“She’s genuinely interested in her students and their outcomes and success,” Frelke said.
Pieslewicz continued as a Pima instructor and a field EMT and took on the extra responsibility of orienting newly hired Southwest Ambulance EMTs.
Then tragedy struck in 2015. Her middle brother, Adam, died of a drug overdose at age 36.
“My world crashed at that point,” Pieslewicz said. “This was surreal, and real, and overwhelming.”
The event awakened old ghosts.
“Things that I didn’t realize I still hung on to, memories of things, started overwhelming me,” she said. “That’s when I realized, ‘Yeah, this is a problem,’ and I think people around me probably realized it first.”
She sought treatment and was diagnosed with severe anxiety, depression and post-traumatic stress disorder. “I never really, truly understood what PTSD was until I had doctors tell me that I had it,” she said. “It’s just stuff I thought I was invincible to.”
Pieslewicz thinks society puts an unfair expectation onto her profession.
“You know, we’re expected to see all these bad things and the worst in human nature,” she said. “Society kind of puts it on us to compartmentalize it, and we’re humans.”
She carries on, devoting herself to her teaching and her students. She believes deeply in Pima’s EMT program and sees it as a force for good, enriching the lives of her students and the community.
“I think of it like building Legos,” she said. “If you have a good foundation on the structure of your building, you can build really easily and make your structure nice and tall. And in this field, you have to have a really solid foundation.”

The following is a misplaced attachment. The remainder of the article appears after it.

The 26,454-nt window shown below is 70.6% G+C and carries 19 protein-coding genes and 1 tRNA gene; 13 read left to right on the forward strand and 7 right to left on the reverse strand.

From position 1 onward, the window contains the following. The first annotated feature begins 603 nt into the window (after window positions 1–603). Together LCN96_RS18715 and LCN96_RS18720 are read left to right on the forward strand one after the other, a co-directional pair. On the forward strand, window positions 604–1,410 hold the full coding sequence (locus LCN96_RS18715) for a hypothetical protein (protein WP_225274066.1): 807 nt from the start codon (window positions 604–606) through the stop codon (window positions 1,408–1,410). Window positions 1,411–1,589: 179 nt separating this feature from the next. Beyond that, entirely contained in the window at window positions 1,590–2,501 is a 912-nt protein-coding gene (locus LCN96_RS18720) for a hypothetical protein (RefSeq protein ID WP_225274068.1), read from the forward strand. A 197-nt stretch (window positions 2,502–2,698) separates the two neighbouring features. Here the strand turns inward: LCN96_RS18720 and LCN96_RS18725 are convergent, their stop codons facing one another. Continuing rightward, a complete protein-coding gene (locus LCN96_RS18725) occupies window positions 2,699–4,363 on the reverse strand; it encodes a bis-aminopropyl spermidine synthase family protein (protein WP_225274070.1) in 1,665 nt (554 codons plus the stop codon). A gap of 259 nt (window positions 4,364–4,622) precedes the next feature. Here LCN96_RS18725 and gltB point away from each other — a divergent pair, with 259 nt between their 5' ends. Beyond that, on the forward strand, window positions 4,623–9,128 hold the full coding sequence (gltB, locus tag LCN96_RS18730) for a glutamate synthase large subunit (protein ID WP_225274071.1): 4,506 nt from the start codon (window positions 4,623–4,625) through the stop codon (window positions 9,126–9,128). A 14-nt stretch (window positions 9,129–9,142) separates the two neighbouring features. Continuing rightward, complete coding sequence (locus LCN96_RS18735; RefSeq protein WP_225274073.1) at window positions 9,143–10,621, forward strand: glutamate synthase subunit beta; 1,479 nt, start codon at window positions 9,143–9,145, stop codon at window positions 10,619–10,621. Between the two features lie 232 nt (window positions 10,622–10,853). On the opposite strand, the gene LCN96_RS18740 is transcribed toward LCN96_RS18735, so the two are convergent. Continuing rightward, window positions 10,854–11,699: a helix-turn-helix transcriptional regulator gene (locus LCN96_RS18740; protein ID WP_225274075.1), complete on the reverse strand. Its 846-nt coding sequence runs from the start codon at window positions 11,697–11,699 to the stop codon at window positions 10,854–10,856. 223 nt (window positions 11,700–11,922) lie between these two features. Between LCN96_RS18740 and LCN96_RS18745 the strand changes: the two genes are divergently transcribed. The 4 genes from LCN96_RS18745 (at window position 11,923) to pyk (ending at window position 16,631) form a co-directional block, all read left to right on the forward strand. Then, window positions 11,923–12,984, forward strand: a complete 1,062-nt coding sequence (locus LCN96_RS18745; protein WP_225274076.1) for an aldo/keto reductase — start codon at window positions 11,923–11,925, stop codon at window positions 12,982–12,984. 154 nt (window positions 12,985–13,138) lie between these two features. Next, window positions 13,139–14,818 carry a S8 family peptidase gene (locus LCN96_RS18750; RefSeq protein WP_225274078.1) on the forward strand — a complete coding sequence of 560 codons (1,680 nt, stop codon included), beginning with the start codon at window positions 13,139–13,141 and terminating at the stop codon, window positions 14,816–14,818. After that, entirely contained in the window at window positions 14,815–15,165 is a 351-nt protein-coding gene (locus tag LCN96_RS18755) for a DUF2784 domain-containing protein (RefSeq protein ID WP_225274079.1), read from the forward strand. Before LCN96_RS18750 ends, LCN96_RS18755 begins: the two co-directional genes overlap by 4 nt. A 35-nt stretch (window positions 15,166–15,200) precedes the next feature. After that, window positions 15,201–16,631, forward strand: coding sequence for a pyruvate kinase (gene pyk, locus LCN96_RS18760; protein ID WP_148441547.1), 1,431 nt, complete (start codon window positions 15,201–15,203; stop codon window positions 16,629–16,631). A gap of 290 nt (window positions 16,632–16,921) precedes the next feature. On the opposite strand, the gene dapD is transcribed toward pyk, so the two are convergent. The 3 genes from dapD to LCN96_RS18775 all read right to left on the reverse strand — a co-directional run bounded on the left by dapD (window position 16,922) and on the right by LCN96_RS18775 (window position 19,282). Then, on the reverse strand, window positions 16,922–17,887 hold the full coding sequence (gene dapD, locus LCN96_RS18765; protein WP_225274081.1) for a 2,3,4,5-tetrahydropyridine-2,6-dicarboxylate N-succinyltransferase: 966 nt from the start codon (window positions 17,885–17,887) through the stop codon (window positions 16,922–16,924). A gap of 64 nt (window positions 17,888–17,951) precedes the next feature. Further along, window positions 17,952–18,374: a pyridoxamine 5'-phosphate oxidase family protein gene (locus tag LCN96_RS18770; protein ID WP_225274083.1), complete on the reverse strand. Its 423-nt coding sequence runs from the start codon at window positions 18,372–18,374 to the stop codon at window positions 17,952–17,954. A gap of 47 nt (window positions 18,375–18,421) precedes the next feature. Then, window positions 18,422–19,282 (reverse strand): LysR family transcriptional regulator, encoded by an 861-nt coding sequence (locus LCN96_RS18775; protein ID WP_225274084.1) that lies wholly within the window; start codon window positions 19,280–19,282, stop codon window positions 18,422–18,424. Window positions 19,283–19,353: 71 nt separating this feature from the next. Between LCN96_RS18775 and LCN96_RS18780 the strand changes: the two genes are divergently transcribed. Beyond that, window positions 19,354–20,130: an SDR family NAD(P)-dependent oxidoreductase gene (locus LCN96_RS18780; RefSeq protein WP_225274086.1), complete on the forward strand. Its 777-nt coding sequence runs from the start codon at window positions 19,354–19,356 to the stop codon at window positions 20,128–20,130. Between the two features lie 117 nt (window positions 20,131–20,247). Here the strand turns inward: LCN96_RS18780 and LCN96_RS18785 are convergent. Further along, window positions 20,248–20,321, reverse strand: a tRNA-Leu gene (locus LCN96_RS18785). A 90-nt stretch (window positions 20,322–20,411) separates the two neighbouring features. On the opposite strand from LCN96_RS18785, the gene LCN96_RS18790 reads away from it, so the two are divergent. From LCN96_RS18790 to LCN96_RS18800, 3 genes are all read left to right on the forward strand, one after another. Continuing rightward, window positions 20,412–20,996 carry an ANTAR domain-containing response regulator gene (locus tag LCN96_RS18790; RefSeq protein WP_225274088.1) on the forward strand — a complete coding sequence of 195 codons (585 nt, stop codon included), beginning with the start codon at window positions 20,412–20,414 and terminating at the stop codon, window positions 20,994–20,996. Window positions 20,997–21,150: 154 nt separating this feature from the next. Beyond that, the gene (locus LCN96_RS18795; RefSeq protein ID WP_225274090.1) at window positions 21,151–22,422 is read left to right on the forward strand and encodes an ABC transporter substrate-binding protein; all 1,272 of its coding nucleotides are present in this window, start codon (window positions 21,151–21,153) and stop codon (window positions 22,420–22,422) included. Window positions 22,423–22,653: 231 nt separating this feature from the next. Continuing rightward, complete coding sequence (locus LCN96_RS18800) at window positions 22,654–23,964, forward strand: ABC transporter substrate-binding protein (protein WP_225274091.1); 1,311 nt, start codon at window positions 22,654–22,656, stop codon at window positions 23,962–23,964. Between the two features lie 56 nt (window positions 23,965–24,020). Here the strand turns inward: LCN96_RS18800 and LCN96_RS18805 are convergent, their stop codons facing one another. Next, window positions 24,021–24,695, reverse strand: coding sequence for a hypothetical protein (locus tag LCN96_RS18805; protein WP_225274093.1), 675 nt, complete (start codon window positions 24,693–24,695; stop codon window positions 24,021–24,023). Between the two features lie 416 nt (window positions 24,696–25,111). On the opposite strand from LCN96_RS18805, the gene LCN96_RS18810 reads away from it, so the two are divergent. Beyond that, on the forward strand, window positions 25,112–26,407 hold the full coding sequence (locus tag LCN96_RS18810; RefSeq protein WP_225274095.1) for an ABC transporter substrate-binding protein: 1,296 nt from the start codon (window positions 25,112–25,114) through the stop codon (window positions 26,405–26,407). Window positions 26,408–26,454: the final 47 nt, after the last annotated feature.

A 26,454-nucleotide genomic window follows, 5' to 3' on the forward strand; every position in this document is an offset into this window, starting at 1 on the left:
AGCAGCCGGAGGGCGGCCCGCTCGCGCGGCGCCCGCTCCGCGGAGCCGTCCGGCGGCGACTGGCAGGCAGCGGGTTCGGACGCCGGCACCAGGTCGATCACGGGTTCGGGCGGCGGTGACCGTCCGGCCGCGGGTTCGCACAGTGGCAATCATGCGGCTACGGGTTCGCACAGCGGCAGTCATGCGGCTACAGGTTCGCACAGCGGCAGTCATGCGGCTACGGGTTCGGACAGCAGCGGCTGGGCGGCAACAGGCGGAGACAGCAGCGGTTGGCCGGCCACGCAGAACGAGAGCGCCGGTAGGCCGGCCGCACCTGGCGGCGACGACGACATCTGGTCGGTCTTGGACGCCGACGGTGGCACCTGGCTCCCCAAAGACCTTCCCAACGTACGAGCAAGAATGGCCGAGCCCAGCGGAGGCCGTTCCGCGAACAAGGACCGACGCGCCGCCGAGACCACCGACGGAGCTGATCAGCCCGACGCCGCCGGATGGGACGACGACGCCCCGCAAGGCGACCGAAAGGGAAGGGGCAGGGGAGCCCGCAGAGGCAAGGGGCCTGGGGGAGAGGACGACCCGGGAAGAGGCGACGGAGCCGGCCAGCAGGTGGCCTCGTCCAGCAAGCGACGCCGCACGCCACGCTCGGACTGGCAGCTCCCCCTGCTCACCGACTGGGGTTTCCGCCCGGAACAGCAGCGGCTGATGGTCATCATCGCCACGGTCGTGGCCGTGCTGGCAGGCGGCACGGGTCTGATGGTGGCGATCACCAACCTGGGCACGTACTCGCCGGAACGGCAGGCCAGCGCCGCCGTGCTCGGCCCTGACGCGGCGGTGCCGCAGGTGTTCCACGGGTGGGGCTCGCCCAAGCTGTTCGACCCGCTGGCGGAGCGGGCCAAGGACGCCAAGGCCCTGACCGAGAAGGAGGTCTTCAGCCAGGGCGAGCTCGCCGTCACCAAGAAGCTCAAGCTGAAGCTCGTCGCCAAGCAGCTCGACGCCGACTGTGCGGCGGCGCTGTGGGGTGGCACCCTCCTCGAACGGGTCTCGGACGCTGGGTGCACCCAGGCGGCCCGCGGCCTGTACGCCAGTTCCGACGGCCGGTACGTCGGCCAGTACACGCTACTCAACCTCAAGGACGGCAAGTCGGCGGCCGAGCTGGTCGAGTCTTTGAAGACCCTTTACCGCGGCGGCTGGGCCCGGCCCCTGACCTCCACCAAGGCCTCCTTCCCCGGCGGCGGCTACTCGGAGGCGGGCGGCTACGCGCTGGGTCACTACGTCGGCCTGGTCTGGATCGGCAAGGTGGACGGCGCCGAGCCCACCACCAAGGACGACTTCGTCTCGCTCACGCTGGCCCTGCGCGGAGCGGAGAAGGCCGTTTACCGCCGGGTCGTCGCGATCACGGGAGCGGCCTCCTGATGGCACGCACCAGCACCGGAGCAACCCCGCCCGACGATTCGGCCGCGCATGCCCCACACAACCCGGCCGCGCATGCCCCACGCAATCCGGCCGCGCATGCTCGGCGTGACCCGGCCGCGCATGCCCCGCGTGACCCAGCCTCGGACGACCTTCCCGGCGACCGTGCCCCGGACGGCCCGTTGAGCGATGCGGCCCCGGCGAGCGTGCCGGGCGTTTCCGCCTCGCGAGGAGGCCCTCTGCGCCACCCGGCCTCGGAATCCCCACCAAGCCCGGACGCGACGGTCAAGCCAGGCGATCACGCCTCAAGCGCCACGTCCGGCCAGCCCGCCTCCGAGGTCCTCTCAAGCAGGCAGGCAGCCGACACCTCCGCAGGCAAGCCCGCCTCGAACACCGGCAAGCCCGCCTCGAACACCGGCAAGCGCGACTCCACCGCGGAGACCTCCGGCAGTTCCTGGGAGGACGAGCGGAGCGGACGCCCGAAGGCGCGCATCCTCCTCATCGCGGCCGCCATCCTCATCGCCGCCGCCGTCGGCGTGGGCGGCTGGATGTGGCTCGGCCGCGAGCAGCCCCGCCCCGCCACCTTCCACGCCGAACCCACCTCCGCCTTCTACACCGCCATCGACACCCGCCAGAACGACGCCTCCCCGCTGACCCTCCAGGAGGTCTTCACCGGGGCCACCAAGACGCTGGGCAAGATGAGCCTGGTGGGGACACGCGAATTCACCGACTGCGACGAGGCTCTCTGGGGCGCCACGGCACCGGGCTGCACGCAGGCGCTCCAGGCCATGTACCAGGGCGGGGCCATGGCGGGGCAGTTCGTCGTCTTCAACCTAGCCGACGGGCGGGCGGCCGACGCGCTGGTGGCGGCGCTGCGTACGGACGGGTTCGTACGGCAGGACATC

She makes sure her students are aware of the possible effects of such a stressful job and the possibility of developing the kinds of psychological issues she’s experienced.
“I have a lot of my own personal little missions,” she said. “One of them is to make sure they’re aware of those things and have that in place, and that actually helps me too.”
Classes meet at East Campus
PCC offers emergency medical technician classes at East Campus during spring, summer and fall sessions.
The EMT 100 course is required to earn a certificate in emergency medical technology through the Arizona Bureau of Emergency Medical Services.
Upon successful completion of the class, students may take a national registry test for emergency medical technicians and obtain their national EMT certification.
Supplemental courses include ambulance operations. A new anatomy and physiology course will begin in Fall 2017.
The program teaches basics of pre-hospital emergency medicine, including patient assessment, basic life support intervention and radio communication.
Students attend lectures and learn skills through hands-on demonstrations that emphasize problem solving and teamwork.
Skills are tested via mock calls in which teams are dispatched to emergency scenarios. East Campus facilities sport a model living room, bedroom and bathroom.
Instructors use industry-standard equipment and an array of props and makeup to add realism. The program also employs two working ambulances as part of its curriculum.
EMT 100 is a 12-credit course, with options for Monday/ Wednesday or Tuesday/Thursday classes. Students must obtain a valid CPR certification before enrolling in the program.
Prospective students must also attend an emergency medical technology information session that provides information about eligibility, requirements and costs.
For more information, contact Brandy Randolph at 206-7839.